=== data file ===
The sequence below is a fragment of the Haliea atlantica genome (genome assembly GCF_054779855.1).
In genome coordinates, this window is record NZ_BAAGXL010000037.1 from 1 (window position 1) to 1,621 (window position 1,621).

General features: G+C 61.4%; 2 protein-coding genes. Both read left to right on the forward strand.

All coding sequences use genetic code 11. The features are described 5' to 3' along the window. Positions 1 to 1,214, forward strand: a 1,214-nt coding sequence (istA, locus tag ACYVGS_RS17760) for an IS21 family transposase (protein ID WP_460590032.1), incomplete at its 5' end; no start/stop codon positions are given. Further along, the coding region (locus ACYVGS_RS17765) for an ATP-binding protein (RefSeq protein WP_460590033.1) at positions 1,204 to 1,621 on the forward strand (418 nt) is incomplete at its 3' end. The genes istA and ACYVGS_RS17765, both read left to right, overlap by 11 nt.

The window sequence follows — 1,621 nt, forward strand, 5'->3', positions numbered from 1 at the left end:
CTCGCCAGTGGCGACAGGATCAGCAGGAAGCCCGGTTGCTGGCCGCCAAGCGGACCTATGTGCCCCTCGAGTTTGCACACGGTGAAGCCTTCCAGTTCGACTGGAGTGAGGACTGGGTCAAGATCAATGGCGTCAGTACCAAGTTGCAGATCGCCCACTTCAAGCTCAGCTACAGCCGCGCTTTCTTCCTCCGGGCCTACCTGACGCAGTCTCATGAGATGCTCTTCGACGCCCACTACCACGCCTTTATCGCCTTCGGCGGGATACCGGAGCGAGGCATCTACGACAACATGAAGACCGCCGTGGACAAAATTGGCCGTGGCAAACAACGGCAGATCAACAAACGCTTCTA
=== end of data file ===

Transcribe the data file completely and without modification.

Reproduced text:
The sequence below is a fragment of the Haliea atlantica genome (genome assembly GCF_054779855.1).
In genome coordinates, this window is record NZ_BAAGXL010000037.1 from 1 (window position 1) to 1,621 (window position 1,621).

General features: G+C 61.4%; 2 protein-coding genes. Both read left to right on the forward strand.

All coding sequences use genetic code 11. The features are described 5' to 3' along the window. Positions 1 to 1,214, forward strand: a 1,214-nt coding sequence (istA, locus tag ACYVGS_RS17760) for an IS21 family transposase (protein ID WP_460590032.1), incomplete at its 5' end; no start/stop codon positions are given. Further along, the coding region (locus ACYVGS_RS17765) for an ATP-binding protein (RefSeq protein WP_460590033.1) at positions 1,204 to 1,621 on the forward strand (418 nt) is incomplete at its 3' end. The genes istA and ACYVGS_RS17765, both read left to right, overlap by 11 nt.

The window sequence follows — 1,621 nt, forward strand, 5'->3', positions numbered from 1 at the left end:
CTCGCCAGTGGCGACAGGATCAGCAGGAAGCCCGGTTGCTGGCCGCCAAGCGGACCTATGTGCCCCTCGAGTTTGCACACGGTGAAGCCTTCCAGTTCGACTGGAGTGAGGACTGGGTCAAGATCAATGGCGTCAGTACCAAGTTGCAGATCGCCCACTTCAAGCTCAGCTACAGCCGCGCTTTCTTCCTCCGGGCCTACCTGACGCAGTCTCATGAGATGCTCTTCGACGCCCACTACCACGCCTTTATCGCCTTCGGCGGGATACCGGAGCGAGGCATCTACGACAACATGAAGACCGCCGTGGACAAAATTGGCCGTGGCAAACAACGGCAGATCAACAAACGCTTCTA